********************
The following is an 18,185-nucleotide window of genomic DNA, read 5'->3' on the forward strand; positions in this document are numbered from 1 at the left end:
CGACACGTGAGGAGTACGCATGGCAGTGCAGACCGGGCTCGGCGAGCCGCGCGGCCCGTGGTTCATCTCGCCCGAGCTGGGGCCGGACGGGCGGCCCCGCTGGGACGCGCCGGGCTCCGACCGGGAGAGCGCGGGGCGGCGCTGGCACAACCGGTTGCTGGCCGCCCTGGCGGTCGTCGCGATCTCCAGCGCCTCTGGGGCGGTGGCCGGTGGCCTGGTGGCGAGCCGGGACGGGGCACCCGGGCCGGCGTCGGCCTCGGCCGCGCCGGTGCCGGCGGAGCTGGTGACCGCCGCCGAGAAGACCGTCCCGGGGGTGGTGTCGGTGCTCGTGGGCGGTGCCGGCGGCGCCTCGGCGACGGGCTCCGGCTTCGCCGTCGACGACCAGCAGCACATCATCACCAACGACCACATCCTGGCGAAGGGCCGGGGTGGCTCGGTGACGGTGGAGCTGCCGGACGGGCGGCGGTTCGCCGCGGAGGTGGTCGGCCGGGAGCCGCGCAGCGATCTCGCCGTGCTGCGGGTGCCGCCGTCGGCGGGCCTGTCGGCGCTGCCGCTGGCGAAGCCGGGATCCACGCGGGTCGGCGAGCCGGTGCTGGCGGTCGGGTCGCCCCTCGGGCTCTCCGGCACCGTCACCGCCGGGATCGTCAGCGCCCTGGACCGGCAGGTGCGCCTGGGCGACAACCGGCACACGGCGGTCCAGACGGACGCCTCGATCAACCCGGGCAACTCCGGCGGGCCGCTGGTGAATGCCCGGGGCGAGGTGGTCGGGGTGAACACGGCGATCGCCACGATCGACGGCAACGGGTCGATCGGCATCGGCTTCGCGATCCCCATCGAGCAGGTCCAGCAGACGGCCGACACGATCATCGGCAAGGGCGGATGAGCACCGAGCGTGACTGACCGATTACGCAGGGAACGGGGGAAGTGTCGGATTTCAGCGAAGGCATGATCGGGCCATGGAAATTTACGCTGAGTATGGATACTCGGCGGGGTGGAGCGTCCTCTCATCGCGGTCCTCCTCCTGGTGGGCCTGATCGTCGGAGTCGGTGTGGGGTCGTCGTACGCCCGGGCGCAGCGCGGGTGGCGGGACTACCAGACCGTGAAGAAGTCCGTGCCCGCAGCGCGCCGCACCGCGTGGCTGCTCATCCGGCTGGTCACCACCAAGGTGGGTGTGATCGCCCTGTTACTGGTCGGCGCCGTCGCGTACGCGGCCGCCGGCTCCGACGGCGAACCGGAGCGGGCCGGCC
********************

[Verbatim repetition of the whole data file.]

The following is an 18,185-nucleotide window of genomic DNA, read 5'->3' on the forward strand; positions in this document are numbered from 1 at the left end:
CGACACGTGAGGAGTACGCATGGCAGTGCAGACCGGGCTCGGCGAGCCGCGCGGCCCGTGGTTCATCTCGCCCGAGCTGGGGCCGGACGGGCGGCCCCGCTGGGACGCGCCGGGCTCCGACCGGGAGAGCGCGGGGCGGCGCTGGCACAACCGGTTGCTGGCCGCCCTGGCGGTCGTCGCGATCTCCAGCGCCTCTGGGGCGGTGGCCGGTGGCCTGGTGGCGAGCCGGGACGGGGCACCCGGGCCGGCGTCGGCCTCGGCCGCGCCGGTGCCGGCGGAGCTGGTGACCGCCGCCGAGAAGACCGTCCCGGGGGTGGTGTCGGTGCTCGTGGGCGGTGCCGGCGGCGCCTCGGCGACGGGCTCCGGCTTCGCCGTCGACGACCAGCAGCACATCATCACCAACGACCACATCCTGGCGAAGGGCCGGGGTGGCTCGGTGACGGTGGAGCTGCCGGACGGGCGGCGGTTCGCCGCGGAGGTGGTCGGCCGGGAGCCGCGCAGCGATCTCGCCGTGCTGCGGGTGCCGCCGTCGGCGGGCCTGTCGGCGCTGCCGCTGGCGAAGCCGGGATCCACGCGGGTCGGCGAGCCGGTGCTGGCGGTCGGGTCGCCCCTCGGGCTCTCCGGCACCGTCACCGCCGGGATCGTCAGCGCCCTGGACCGGCAGGTGCGCCTGGGCGACAACCGGCACACGGCGGTCCAGACGGACGCCTCGATCAACCCGGGCAACTCCGGCGGGCCGCTGGTGAATGCCCGGGGCGAGGTGGTCGGGGTGAACACGGCGATCGCCACGATCGACGGCAACGGGTCGATCGGCATCGGCTTCGCGATCCCCATCGAGCAGGTCCAGCAGACGGCCGACACGATCATCGGCAAGGGCGGATGAGCACCGAGCGTGACTGACCGATTACGCAGGGAACGGGGGAAGTGTCGGATTTCAGCGAAGGCATGATCGGGCCATGGAAATTTACGCTGAGTATGGATACTCGGCGGGGTGGAGCGTCCTCTCATCGCGGTCCTCCTCCTGGTGGGCCTGATCGTCGGAGTCGGTGTGGGGTCGTCGTACGCCCGGGCGCAGCGCGGGTGGCGGGACTACCAGACCGTGAAGAAGTCCGTGCCCGCAGCGCGCCGCACCGCGTGGCTGCTCATCCGGCTGGTCACCACCAAGGTGGGTGTGATCGCCCTGTTACTGGTCGGCGCCGTCGCGTACGCGGCCGCCGGCTCCGACGGCGAACCGGAGCGGGCCGGCC